At Brookridge Day School, our purpose is to provide an environment where the whole child is nurtured. An aspect of this whole child approach is creating strong and positive relationships with each child.
Behavior management strategies, used to improve these relationships, is something that has been on my mind lately. The number one component in effective behavior management starts with our relationships with the kiddos. What do I know about each child other than academics? What do the children know about me? As adults, if we like one of our peers, we want to listen to them. If we happen to not like one of our peers, we tend to not want to listen to them. Relationships are reciprocal, and if we don’t have respect towards the children we teach, respect is unlikely to be returned.
As an educator, I challenge you to ask yourself these questions:
- • Do I respect each of my children?
- • Do each of my students like me?
If our children like us, they WANT to listen us. They love to please and hear that positive reinforcement. Every child, and adult, loves to be praised when they are doing an awesome job at something. It provides that intrinsic motivation needed to be successful in all aspects of life. Something that truly helps with that intrinsic motivation is remembering to always celebrate the “small” successes of our kiddos.
For example, my class had to wait in the hallway for quite a while and they displayed amazing patience. When we got back to our classroom, I made it a fact to discuss this with them, and had them give themselves a round of applause. They were SO excited that I pointed this out, and most of them hadn’t even recognized that they were showing an important life skill…being patient. There is always something you can celebrate with your kiddos. It is our job to find those moments even when you think you have nothing to point out, we must keep looking.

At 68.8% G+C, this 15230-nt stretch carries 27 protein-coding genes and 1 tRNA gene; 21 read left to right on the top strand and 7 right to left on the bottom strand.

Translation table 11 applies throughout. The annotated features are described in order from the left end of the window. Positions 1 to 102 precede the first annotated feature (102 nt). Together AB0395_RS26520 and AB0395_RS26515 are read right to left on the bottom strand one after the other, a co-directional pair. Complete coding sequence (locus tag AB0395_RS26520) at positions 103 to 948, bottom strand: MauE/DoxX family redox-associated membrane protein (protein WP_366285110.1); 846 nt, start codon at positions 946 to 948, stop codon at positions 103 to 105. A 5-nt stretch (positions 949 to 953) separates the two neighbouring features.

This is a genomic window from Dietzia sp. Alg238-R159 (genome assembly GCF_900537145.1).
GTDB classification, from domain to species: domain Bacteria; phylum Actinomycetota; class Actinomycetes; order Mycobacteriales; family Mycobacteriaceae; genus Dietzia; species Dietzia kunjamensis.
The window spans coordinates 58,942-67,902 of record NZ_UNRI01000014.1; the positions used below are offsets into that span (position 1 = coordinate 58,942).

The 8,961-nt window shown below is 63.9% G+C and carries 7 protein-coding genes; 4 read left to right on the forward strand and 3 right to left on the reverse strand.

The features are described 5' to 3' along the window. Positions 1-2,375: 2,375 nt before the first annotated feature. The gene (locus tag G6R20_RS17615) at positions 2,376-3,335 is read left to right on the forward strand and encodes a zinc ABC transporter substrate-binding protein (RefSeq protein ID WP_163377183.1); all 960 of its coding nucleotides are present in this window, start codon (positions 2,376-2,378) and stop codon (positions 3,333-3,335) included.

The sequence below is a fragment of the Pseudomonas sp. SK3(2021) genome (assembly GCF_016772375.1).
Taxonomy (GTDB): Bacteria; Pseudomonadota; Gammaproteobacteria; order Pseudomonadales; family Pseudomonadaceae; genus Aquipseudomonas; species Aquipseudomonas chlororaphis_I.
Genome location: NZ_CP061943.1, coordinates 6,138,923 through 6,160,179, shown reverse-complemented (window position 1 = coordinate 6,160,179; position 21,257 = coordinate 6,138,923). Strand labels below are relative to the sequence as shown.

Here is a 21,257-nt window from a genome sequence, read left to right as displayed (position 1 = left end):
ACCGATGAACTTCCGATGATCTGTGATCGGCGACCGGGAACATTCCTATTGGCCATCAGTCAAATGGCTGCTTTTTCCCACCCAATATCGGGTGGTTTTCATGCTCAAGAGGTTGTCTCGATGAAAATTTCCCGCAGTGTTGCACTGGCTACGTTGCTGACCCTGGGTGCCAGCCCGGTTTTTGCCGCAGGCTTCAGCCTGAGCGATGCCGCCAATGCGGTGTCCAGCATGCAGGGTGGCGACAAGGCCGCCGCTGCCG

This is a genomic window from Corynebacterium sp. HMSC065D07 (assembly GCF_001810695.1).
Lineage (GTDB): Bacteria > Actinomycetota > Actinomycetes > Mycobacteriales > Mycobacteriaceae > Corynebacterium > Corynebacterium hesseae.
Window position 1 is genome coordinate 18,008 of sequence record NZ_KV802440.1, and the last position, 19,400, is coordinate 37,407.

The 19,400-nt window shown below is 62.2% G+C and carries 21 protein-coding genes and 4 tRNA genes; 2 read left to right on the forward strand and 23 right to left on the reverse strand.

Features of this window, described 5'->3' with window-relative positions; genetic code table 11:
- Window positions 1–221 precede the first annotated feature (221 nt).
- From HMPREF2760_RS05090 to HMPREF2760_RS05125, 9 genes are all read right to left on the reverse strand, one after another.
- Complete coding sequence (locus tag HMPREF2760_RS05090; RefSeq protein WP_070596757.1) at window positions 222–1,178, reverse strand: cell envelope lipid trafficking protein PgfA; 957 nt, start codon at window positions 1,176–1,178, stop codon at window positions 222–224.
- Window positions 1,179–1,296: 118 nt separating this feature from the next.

As an educator, we must be concerned with overall behavior rather than compliance with behavior. What are we teaching them through our actions and how we speak to them? What can I do to help this child be successful? If one thing isn’t working, try another strategy. If that doesn’t work, try another. It is our job to build strong and positive relationships with our children to discover where our students are and provide them with the tools necessary to grow and be successful.